What is the Equifax breach & what should I do about it?

You’ve likely heard of the recent Equifax Data Breach; below is an overview of what happened, along with recommended next steps to secure your information.

What happened?

Equifax, one of the major three US credit agencies, had it’s internal network compromised by criminal elements. As a result, the personal information of 140+ million consumers has been stolen. The latest information on the extent of the damage is, per Equifax’s alert website:

The incident potentially impacts personal information relating to 143 million U.S. consumers – primarily names, Social Security numbers, birth dates, addresses and, in some instances, driver’s license numbers.

In addition, credit card numbers for approximately 209,000 U.S. consumers, and certain dispute documents with personal identifying information for approximately 182,000 U.S. consumers, were accessed.

Am I Affected?

If you’re an American adult who has a credit history, then it’s extremely likely that your information was compromised by this breach; it seems even some UK & Canadian residents have been affected. With information such as your name, birth date and social security number, bad actors can easily set up credit accounts in your name, making you the victim of identity theft.

Equifax has set up a website to advise whether you may be affected; you’ll need to provide your last name and the last six digits of your Social Security number:


What Should I Do Now?

Consider a Credit Freeze

A credit freeze means no one will be able to inquire into your credit for any reason (e.g., opening new accounts, checking credit-worthiness, etc.). This makes it significantly harder for bad actors to open false accounts in your name.

Be aware that a credit freeze will impact your ability to obtain a loan, housing or other things for which a credit report is typically pulled! You can, however, lift (aka “thaw”) the freeze for a period of time, though there’s often a fee for this as well.

To place a freeze on your credit accounts, you will need to contact each of the three credit agencies separately; the credit agencies will assess a fee of ~$10 each (with the exception of Equifax, at the time of this writing) to effect this freeze, as well as any later “thaws” you may request. If one is actively a victim of identity theft (with police report available) or over 65 yrs of age, however, this fee should be waived.

1-800-685-1111 or 1-800-349-9960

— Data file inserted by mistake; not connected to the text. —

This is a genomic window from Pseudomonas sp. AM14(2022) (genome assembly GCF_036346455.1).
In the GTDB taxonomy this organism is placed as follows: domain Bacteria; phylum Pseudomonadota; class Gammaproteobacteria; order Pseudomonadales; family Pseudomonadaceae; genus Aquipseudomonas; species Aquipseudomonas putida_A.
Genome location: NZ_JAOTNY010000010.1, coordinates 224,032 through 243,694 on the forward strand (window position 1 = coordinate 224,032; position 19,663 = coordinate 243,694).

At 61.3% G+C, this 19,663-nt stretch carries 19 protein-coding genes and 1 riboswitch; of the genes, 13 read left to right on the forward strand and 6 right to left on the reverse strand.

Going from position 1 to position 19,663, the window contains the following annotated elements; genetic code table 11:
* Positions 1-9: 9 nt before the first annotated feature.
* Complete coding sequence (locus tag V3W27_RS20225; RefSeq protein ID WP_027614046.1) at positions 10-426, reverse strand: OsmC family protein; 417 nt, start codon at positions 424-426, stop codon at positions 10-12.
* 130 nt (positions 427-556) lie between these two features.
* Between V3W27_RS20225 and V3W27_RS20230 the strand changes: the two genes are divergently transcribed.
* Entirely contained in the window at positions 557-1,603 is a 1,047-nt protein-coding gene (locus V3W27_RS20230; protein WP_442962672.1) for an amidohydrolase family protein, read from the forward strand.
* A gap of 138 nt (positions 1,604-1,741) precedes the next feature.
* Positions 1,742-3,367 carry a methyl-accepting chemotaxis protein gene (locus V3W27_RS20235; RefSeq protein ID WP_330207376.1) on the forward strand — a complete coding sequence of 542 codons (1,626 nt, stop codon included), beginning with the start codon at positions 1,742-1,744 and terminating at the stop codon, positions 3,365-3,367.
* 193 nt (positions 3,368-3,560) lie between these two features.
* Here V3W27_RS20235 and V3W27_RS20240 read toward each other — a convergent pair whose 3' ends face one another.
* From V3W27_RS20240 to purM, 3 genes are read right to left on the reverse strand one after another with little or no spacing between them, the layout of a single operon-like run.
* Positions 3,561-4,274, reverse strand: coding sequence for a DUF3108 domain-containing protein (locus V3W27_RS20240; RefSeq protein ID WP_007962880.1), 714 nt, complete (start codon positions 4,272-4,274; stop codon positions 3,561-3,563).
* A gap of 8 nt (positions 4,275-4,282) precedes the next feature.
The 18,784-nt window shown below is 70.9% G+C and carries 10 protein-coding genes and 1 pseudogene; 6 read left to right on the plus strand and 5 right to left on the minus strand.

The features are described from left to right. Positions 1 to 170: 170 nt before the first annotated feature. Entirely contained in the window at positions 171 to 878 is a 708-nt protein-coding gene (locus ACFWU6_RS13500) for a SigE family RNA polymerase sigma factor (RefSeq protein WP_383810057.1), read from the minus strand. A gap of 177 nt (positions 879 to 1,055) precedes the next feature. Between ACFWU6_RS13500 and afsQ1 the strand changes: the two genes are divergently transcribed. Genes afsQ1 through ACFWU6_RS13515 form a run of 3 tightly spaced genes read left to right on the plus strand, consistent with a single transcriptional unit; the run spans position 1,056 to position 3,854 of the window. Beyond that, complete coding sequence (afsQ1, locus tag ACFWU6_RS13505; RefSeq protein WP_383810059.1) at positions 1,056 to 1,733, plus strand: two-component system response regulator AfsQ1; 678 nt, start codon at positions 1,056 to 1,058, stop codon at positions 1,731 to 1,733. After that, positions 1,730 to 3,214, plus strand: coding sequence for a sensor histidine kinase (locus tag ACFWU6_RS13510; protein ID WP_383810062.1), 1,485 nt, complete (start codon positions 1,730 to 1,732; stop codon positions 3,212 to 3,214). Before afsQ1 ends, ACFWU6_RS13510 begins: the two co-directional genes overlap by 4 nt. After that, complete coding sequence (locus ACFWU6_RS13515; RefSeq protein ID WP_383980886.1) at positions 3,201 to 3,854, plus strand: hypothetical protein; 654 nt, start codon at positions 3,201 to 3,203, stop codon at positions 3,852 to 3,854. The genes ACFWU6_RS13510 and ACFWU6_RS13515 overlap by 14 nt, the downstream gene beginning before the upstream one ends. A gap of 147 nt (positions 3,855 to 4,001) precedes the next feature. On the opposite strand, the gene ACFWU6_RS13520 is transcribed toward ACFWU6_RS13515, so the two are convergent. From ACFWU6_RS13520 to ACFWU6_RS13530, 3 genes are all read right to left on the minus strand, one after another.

How long does this credit freeze last?

Per the FTC’s website, “In a few states, credit freezes expire after seven years. In the vast majority of states, a freeze remains in place until you ask the credit reporting company to temporarily lift it or remove it altogether. A credit reporting company must lift a freeze no later than three business days after getting your request.”

Our initial research shows that the states which lift a freeze after 7 years are Kentucky, Nebraska, Pennsylvania and South Dakota.

Obtain your Credit Report

Obtain your baseline credit report via www.annualcreditreport.com. Eschew the other services (creditkarma, freecreditreport, etc) in favor of annualcreditreport.com, as this website is sponsored by the US government as a service to all residents, providing a free credit report every 12 months from each of the three major credit agencies.

Having a known, good copy of your credit report can be useful, in case any potential act of identity theft takes place.

Additional Steps

It’s always a good idea – especially so if you’ve been impacted – to monitor your accounts for any unusual activity.

You may also consider setting up a fraud alert, which require lenders to take additional steps to verify your identity before opening up a line of credit.

Additional Resources

An excellent rundown of the scope of this breach with recommended next steps may be found on this reddit thread; it’s worth taking a few minutes to read at least the first few bullet points to better understand what’s happened & how it may affect you. (direct link: http://bit.ly/2eU8Ey7)



  1. One thing to keep in mind when requesting your free credit reports. Each of the three credit reporting agency will validate you by asking a series of multiple choice questions about your past history. If you get any of these wrong you may lose the opportunity to obtain your report online.

    Some of the questions can be a little obscure (old addresses, old telephone numbers, previous roommates etc., past financial institutions you have dealt with, dates of opening or closing accounts), so be prepared!

  2. Before you do effect a freeze, it’s important to be aware of the consequences, per https://www.consumerreports.org/cro/news/2014/02/should-you-put-a-security-freeze-on-the-credit-file/index.htm

    “A [credit] freeze also has drawbacks. While it’s in place, it prevents virtually everyone from accessing your credit files, even those you’ve authorized to do so (access still is permitted for companies with which you have existing relationships, such as your credit card issuers). That can create hassles, delays, and other problems if you need to apply for a loan, credit card, or a job; obtain insurance; rent an apartment; set up electric or phone service; and more. Most companies won’t extend credit until they check your credit file at one or all of the three major credit bureaus. And some employers won’t hire you without a credit check.”

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